My Dad regularly consumes ground flaxseeds. I haven’t gotten into the habit of mixing them into my morning smoothies yet, but flaxseed health benefits seem to have an outsized reputation, given the size of the seeds!
Did you know flaxseeds grow into flax plants, which people have been harvesting for time unknown to make linen?
For example, ancient Egyptians used linen to wrap their mummies!
Up to ten flaxseeds grow inside each of the plants’ spherical pods, or bolls. When the flax plant’s stunning blue flowers have fallen off, the bolls turn yellow and start to crack, releasing the nutritional powerhouses inside for harvest.
Flax oil (aka linseed oil) is a common industrial ingredient in paints, lacquers, printing inks, teabags, and cigarette paper. It also shows up in livestock feed, thanks to its high protein content.
But it was the flaxseed health benefits that convinced my Dad of the wisdom of consuming something we feed to cows, make into paint, and grew as plants to wrap the dead in ancient times.
What Are Some Flaxseed Health Benefits?
In addition to protein, flaxseeds are excellent sources of:
- polyunsaturated fats, including omega-3-fatty acids
and lignan precursors.
Flaxseeds are our predominant dietary source of lignan precursors. Why does that matter?
Because, according to Oregon State University’s Linus Pauling Institute, our gut bacteria convert lignan precursors into compounds called phytoestrogens.
They claim that lignans may be the “principal source of dietary phytoestrogens in typical Western diets” and that some research suggests they also play a crucial role in preventing “hormone-associated cancers, osteoporosis, and cardiovascular disease.”
In a 2019 review of 662 studies on flaxseed health benefits, members of the University of Saskatchewan’s Drug Discovery & Development Research Group wrote:
“Literature evidence on lignans suggests potential benefit in cancer prevention and treatment.”
People who consume flaxseeds regularly may also improve their digestive health while lowering their LDL cholesterol, triglycerides, and heart-disease risk.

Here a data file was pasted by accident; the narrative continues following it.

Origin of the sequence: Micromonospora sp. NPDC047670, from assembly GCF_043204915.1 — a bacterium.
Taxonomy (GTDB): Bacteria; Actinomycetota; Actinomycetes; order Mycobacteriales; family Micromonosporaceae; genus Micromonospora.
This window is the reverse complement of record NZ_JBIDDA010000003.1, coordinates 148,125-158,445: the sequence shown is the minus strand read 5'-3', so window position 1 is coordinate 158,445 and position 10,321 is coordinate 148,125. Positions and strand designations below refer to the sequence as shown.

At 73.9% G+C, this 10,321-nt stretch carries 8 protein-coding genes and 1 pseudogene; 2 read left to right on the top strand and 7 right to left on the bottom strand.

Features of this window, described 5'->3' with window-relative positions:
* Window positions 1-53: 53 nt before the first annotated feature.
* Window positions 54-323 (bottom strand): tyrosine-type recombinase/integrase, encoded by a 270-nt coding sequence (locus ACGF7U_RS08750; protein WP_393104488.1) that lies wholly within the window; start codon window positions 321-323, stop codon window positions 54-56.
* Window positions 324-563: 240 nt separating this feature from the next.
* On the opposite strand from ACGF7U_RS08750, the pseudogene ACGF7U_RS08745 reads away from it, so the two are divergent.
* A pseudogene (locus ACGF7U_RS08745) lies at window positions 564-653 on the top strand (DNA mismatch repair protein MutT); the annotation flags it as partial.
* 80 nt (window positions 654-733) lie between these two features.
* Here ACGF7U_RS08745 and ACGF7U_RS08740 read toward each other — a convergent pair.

And diabetes? There’s evidence that flaxseeds may reduce diabetes risk by lowering blood glucose and insulin levels.
Two Nutrition Experts on Flaxseed Health Benefits
Flaxseed health benefits are so far-reaching that many nutrition experts recommend including them in any diet, especially a plant-based one.
In the video 3 Super Foods We’re Not Getting Enough Of, medical doctor and Ph.D. scientific researcher Dr. Gil Caralho ranks flaxseeds first on his list:
“Tiny, but extremely powerful, flaxseeds are packed with healthy omega-3s and these amazing compounds called lignans.” He describes the list of flaxseed health benefits as “almost too good to be true.”
Dr. Michael Greger has enough respect for the balance of evidence supporting multiple flaxseed health benefits that they’ve made his Daily Dozen Checklist.
In fact, they are the ONLY single ingredient on his entire list.
That’s impressive because Dr. Greger may have reviewed more nutritional scientific studies than anyone else alive! His team of 200 doctors and researchers pore over every English language science journal to find all the relevant dietary studies.
With so much research under his belt, he must have found flaxseed health benefits compelling enough to warrant such singular support.
He also observes that as phytoestrogens, lignans have a dampening effect on estrogens, saying that one tablespoon daily of ground flax will extend a menstrual cycle (not the length of menses) “by an average of one day.” This will result in fewer “periods throughout your life, which means less estrogen exposure, and lower breast cancer risk.”
I watched all his videos on flaxseed health benefits and found many others backed by strong research, including:
- reducing depression risk.
- fighting against prostate cancer.
- fighting breast cancer
- improving skin health.
- lowering blood pressure
- improving brain health.
- maximizing weight loss.
- lowering inflammation.
Dr. Greger suggests taking one tablespoon of flaxseeds daily.
After researching their benefits for the past two days, I’ll be stopping by the store to buy my first bag of flaxseeds. I’ll be following Dad’s example as a regular flax-seed consumer along with my wife and children!